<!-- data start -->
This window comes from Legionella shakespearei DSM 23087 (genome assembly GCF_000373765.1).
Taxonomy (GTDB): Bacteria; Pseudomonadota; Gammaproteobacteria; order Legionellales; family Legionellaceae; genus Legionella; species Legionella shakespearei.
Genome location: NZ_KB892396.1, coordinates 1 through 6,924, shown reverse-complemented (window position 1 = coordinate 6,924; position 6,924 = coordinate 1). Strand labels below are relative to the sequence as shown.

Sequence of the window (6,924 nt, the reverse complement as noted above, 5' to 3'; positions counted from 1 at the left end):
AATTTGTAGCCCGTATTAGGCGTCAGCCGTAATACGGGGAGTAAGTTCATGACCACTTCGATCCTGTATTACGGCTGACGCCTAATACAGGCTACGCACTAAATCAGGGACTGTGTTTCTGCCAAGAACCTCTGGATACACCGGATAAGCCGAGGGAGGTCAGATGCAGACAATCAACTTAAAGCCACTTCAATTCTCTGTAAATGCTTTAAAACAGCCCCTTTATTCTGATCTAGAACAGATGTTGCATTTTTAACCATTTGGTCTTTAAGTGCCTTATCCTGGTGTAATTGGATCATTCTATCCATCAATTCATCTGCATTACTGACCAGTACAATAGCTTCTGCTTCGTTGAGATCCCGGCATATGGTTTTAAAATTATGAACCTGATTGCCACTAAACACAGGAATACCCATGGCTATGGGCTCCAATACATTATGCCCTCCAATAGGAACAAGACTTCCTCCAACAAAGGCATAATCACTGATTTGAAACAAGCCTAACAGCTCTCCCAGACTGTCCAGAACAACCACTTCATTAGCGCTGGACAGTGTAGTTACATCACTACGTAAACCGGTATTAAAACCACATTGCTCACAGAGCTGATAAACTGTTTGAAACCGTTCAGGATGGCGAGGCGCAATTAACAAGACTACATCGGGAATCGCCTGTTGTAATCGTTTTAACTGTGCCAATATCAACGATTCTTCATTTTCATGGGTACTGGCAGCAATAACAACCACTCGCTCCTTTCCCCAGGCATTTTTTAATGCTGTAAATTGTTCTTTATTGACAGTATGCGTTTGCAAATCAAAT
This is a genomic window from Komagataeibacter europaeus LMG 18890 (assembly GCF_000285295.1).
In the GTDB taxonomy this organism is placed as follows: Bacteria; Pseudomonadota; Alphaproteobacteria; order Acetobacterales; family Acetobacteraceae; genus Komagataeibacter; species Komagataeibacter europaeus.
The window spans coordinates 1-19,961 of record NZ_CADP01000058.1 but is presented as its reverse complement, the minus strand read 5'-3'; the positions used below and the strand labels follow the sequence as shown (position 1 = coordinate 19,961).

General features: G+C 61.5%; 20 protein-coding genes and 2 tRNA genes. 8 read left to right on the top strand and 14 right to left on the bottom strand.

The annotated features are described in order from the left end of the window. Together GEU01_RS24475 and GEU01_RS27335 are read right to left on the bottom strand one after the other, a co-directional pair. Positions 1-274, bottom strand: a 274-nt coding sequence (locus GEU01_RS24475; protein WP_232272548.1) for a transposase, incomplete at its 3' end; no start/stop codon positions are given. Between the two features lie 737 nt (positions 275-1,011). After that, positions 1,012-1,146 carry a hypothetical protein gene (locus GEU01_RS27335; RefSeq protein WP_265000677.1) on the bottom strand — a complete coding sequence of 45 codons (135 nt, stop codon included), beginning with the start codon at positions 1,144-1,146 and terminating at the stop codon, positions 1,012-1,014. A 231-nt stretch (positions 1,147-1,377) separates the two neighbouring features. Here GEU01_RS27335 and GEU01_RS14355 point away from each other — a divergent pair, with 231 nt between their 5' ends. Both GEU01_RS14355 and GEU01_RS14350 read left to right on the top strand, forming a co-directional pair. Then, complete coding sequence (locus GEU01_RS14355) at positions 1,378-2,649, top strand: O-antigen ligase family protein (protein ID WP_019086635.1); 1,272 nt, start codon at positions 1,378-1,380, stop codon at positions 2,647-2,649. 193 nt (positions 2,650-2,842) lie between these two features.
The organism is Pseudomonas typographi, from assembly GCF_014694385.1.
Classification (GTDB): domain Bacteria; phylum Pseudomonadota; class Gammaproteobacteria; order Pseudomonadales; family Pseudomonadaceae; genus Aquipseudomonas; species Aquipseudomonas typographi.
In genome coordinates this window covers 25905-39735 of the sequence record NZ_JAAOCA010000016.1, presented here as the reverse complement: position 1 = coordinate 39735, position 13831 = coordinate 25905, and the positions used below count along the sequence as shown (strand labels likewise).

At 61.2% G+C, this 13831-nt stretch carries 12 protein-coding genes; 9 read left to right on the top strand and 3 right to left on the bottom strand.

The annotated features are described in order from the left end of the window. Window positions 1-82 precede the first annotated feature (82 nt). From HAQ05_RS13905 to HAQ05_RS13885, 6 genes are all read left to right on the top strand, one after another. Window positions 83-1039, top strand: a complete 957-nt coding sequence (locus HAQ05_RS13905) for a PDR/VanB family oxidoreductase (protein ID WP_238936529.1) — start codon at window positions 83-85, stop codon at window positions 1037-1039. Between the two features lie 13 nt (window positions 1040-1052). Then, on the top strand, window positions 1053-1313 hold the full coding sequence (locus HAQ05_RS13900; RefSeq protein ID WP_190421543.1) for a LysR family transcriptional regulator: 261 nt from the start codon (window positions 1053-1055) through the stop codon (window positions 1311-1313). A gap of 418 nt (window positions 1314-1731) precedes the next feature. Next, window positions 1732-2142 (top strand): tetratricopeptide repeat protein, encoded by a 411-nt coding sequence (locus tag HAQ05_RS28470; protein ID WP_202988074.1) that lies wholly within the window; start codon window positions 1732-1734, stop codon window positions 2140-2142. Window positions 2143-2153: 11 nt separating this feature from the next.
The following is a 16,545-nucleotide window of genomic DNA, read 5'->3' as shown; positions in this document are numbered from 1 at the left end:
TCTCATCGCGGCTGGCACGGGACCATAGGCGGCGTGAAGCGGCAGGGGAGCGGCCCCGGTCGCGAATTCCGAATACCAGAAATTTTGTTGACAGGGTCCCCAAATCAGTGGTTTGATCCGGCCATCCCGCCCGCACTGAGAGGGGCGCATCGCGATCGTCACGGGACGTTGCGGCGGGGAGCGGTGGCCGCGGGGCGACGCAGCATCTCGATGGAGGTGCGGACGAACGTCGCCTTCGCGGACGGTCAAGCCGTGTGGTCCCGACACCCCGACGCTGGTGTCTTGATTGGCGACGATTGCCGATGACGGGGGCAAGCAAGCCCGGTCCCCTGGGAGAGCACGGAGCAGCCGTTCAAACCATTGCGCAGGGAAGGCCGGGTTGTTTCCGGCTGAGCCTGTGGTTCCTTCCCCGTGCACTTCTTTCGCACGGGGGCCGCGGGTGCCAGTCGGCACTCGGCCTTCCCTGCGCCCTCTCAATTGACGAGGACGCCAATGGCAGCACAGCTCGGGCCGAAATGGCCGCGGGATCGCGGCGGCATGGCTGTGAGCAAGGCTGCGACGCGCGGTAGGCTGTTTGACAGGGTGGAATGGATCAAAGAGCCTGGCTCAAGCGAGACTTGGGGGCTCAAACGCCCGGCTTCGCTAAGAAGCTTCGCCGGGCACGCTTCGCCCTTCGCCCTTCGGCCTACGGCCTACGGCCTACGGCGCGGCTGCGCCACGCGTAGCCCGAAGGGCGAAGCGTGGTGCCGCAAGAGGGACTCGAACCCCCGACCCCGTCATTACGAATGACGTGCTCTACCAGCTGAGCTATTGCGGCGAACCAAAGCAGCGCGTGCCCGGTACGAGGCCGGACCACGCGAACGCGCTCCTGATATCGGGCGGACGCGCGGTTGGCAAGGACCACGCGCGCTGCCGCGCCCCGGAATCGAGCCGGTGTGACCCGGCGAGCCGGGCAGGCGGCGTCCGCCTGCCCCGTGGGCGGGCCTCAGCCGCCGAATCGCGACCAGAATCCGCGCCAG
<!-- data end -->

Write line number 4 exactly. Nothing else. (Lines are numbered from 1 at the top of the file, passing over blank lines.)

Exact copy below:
Sequence of the window (6,924 nt, the reverse complement as noted above, 5' to 3'; positions counted from 1 at the left end):